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If transmogrified reality becomes the next wave of entertainment technology, we may all grow scared of the dark again.
During his session at the Game Developers Conference earlier in the week, Noah Falstein, chief game designer at Google, spoke on the future that is possible through the tech. He defined transmogrified reality as being the most realistic form of virtual and augmented reality conceivable through our current and emerging technologies. Advancements via Google’s own Project Tango tablet hint at titles that recreate the space around us and that might possibly provide the most visceral interactive experiences yet.
In particular, Tango’s ability to track and “learn” about the immediate area around it could prove a “magic portal” to gaming’s next plateau. In its pre-sale state, the Tango can capture a room in real time, including difficult environments full of people. The device bounces an infrared signal throughout its surrounding — similar to echolocation — orienting itself within the room and building it up from there. The tablet then effectively constructs a point-cloud database — visualized as dense clusters of small dots across surfaces — of the exact dimensions of objects and borders within an area, before rendering a final recreation of the environment. The user could then implement physics in the captured space through the game engine Unity and populate it with furniture or objects.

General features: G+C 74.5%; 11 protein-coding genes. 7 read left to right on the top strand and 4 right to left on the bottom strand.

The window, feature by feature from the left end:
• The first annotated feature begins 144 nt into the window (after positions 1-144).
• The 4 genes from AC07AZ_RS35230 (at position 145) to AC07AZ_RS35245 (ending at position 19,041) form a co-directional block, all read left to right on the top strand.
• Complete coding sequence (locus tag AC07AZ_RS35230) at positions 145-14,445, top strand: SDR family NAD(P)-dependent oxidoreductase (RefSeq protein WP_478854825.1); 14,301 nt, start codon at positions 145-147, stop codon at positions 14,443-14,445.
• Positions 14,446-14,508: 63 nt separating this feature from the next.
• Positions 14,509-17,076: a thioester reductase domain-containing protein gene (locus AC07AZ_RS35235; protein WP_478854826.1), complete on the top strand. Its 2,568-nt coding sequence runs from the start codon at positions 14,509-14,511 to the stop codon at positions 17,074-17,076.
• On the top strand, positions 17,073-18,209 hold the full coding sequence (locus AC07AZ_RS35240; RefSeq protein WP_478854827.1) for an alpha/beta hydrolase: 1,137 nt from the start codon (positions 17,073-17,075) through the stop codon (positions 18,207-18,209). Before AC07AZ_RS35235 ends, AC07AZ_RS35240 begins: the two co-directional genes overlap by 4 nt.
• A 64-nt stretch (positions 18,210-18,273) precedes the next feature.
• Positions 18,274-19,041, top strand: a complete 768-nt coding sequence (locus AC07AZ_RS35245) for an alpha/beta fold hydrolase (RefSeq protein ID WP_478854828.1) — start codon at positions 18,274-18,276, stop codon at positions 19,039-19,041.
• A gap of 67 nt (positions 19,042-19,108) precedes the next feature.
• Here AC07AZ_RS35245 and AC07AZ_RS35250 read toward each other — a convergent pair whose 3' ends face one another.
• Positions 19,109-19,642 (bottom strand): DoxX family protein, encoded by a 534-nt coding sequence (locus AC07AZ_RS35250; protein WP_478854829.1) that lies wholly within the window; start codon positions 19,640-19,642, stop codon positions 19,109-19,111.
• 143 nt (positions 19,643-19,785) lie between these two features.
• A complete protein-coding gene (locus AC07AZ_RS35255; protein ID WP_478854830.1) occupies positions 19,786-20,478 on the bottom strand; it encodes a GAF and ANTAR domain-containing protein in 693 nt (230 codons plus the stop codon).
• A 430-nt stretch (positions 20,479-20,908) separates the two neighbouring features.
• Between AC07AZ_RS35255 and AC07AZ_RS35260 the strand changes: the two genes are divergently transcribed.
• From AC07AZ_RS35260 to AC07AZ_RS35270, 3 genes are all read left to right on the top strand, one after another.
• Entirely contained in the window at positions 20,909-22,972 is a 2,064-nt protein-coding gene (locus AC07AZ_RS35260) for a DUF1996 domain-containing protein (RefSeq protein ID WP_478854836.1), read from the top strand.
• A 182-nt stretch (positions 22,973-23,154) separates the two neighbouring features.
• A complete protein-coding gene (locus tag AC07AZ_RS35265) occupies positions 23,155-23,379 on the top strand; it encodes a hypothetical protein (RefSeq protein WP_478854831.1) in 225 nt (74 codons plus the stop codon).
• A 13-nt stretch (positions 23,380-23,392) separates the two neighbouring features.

During a pre-recorded video demonstration, the Tango tracked a trip across a city and closely mapped the movements of a roller coaster ride. The device then captured several rooms, slowly covering a dresser and table in thousands of small, yellow dots as it built up a point-cloud database of the objects.
Potentially, designers could use the Tango (and devices like it) to create an interactive experience around the most familiar and comfortable areas of your home. Developers could transform a wide hallway in your home into a laser-grid secured level in a stealth game. A designer could place a demon around a sharp right turn leading to your kitchen or actually stick a monster under your child’s bed.
Think of this as a 360-degree version of the first-person segments that took place in the apartment during Silent Hill 4: The Room, only with your house’s exact layout. You could hear a knock at your front door and find a bloodied serial killer standing on your welcome mat when you look through the peephole.
Falstein described the experience as “play[ing] where you live.” If done right, your innocuous house could freak you out once you try on these transmogrified-reality devices. Horror-game designers have been trying to capture that kind of perpetual unease for decades.
With Google’s in-development Tango tablet and other similar devices, games could use evolving motion tracking and real-time room capture to expand existing genres to their most immersive extremes.